Interest Rates Remain Steady After 14 Consecutive Increases

Interest Rates Remain Steady After 14 Consecutive Increases

Posted by Emily on 21st Sep 2023

In an unexpected turn of events, the Bank of England has chosen not to increase UK interest rates, observing a quicker-than-anticipated decline in price increases. The rates stand firm at 5.25%, a peak not witnessed for a decade and a half. This announcement follows recent data revealing a deceleration in inflation for August.

The Bank of England's governor, Andrew Bailey, mentioned, "In the past few months, inflation has seen a significant drop, and it's likely to keep doing so." He also highlighted concerns regarding the negative impact of the continuous rate hikes on the British economy.

The Bank of England had previously increased rates 14 times, aiming to control the rising inflation. Such hikes have resulted in an uptick in monthly payments for mortgages and loans, though they've also boosted rates for savers.

Although most experts had foreseen another rate hike, maintaining the rate suggests a potential shift in the financial climate. Mr Bailey, while speaking with the media, emphasised the need for caution, indicating the long journey ahead to achieve the BOE's inflation target of 2%. He also dismissed the idea of a rate decrease anytime soon.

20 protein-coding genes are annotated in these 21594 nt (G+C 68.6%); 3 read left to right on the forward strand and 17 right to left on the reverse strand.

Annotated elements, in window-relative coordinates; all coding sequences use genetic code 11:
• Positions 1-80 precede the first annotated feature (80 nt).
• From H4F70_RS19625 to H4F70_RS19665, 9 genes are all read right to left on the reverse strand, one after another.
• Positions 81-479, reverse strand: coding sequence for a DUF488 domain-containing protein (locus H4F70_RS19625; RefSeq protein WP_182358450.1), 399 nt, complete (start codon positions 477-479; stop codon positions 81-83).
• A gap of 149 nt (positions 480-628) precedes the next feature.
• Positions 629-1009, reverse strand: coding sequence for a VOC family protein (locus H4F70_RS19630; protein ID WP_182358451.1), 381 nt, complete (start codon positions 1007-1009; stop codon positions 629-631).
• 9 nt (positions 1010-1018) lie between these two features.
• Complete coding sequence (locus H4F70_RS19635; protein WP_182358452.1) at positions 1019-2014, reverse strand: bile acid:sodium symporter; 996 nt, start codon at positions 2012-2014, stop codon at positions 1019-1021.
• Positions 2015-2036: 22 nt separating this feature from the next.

Prime Minister Rishi Sunak meets Chancellor Jeremy Hunt (52453451021)

Image Source:UK Government, CC BY 2.0, via Wikimedia Commons

The rate decision was narrowly settled, with the nine-member Monetary Policy Committee (MPC) split almost evenly. The recent inflation statistics, indicating a reduction in living costs, ultimately persuaded the Bank of England that their approach yielded results.

Chancellor Jeremy Hunt expressed optimism: "We're observing a reversal in high inflation trends. We remain committed to assisting households with mortgage burdens."

However, the Bank and the Treasury heed the International Monetary Fund's caution against celebrating prematurely, referencing past inflation challenges.

Homeowners with tracker mortgages might feel a slight relief from this decision. Moreover, those nearing the end of their fixed-rate terms could hope for stable mortgage rates. Lenders might now be encouraged to present better deals if this marks the end of consecutive rate hikes. Still, the market speculates that this might only result in a rate stabilisation rather than significant reductions.

As for savers, the returns they currently enjoy might not see further enhancements. Thus, seeking the best deal might be more crucial now.

Higher interest rates usually deter borrowing and spending, potentially slowing down price hikes by firms. Yet, striking a balance is essential as too many hikes could reduce household expenditure, affecting businesses and the overall economic growth.

The MPC noted the surprising drop in inflation since June, reaching 6.7% in August. Despite the economic growth being slower than anticipated, the decision was to keep rates steady. They emphasised the importance of strict measures for a considerable duration to achieve the desired 2% inflation, which might only be realised by 2025. The possibility of more hikes isn't ruled out if inflation trends reverse.